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Blaire Weidler, Richard Abrams; Action potentiates conceptual links between words and pictures. Journal of Vision 2016;16(12):271. doi: 10.1167/16.12.271.
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© 2017 Association for Research in Vision and Ophthalmology.
Recent research has demonstrated that action can have a profound influence on perception. For example, preparing or executing an action toward an object can subsequently alter the perception of basic features of the object such as color, shape, or size. Here for the first time we show that an arbitrary action directed toward an object can influence perception of stimuli that share only a conceptual relationship with the acted-on object. More specifically, in two experiments participants either made an action towards (pressed the space bar) or viewed a word. Next, a search array appeared in which participants searched for a left or right arrow (while ignoring a distracting vertical or horizontal arrow). Both the target and distractor arrows were superimposed on images. Although irrelevant to the visual search task, one image always represented the word that had been seen earlier. Participants responded faster when the target was on that image (presumably due to word-picture priming) even though it was not predictive of the target location. Importantly, in both experiments this word-picture priming effect was enhanced following an action towards the word. Thus, these results show that an action towards an object results in prioritization in the visual system not only of basic perceptual features of the object (such as color and shape), but of conceptual ones as well.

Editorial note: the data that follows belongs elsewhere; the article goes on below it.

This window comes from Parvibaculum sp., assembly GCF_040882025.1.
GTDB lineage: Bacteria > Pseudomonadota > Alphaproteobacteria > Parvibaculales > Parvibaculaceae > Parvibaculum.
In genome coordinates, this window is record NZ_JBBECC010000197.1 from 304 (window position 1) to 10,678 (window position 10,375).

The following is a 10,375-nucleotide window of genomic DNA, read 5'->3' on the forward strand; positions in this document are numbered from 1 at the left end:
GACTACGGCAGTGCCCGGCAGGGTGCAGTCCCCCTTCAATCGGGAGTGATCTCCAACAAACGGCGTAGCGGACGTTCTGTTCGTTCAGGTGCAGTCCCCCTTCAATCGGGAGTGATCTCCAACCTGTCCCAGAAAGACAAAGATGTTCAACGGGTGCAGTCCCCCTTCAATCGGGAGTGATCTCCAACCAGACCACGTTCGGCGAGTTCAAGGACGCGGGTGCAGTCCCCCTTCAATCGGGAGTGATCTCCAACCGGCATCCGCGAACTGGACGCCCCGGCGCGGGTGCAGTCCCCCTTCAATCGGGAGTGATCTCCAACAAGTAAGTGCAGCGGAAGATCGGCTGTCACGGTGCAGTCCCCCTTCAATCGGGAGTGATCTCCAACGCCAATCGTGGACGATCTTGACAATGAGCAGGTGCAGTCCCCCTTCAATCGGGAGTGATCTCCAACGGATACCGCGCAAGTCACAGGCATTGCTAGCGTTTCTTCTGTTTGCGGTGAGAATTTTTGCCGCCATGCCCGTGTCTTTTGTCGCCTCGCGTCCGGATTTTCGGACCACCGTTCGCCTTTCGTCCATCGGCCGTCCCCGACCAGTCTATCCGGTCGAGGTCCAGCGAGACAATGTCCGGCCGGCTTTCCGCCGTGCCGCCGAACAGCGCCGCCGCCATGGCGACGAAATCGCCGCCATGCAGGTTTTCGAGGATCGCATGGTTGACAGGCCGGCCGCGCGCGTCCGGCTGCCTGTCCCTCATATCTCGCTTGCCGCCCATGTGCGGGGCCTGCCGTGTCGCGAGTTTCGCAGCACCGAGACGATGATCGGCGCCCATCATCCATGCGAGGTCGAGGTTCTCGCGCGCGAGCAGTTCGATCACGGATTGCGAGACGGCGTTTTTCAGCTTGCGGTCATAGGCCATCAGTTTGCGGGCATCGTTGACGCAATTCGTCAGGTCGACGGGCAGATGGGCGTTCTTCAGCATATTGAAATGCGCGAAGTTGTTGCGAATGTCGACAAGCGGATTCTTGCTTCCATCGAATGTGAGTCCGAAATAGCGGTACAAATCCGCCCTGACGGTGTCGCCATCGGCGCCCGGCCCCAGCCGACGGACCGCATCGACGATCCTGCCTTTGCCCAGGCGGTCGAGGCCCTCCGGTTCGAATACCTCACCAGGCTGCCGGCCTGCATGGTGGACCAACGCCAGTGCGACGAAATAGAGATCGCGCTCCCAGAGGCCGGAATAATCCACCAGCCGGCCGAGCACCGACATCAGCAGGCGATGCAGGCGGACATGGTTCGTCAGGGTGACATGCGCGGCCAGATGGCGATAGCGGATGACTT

Meeting abstract presented at VSS 2016
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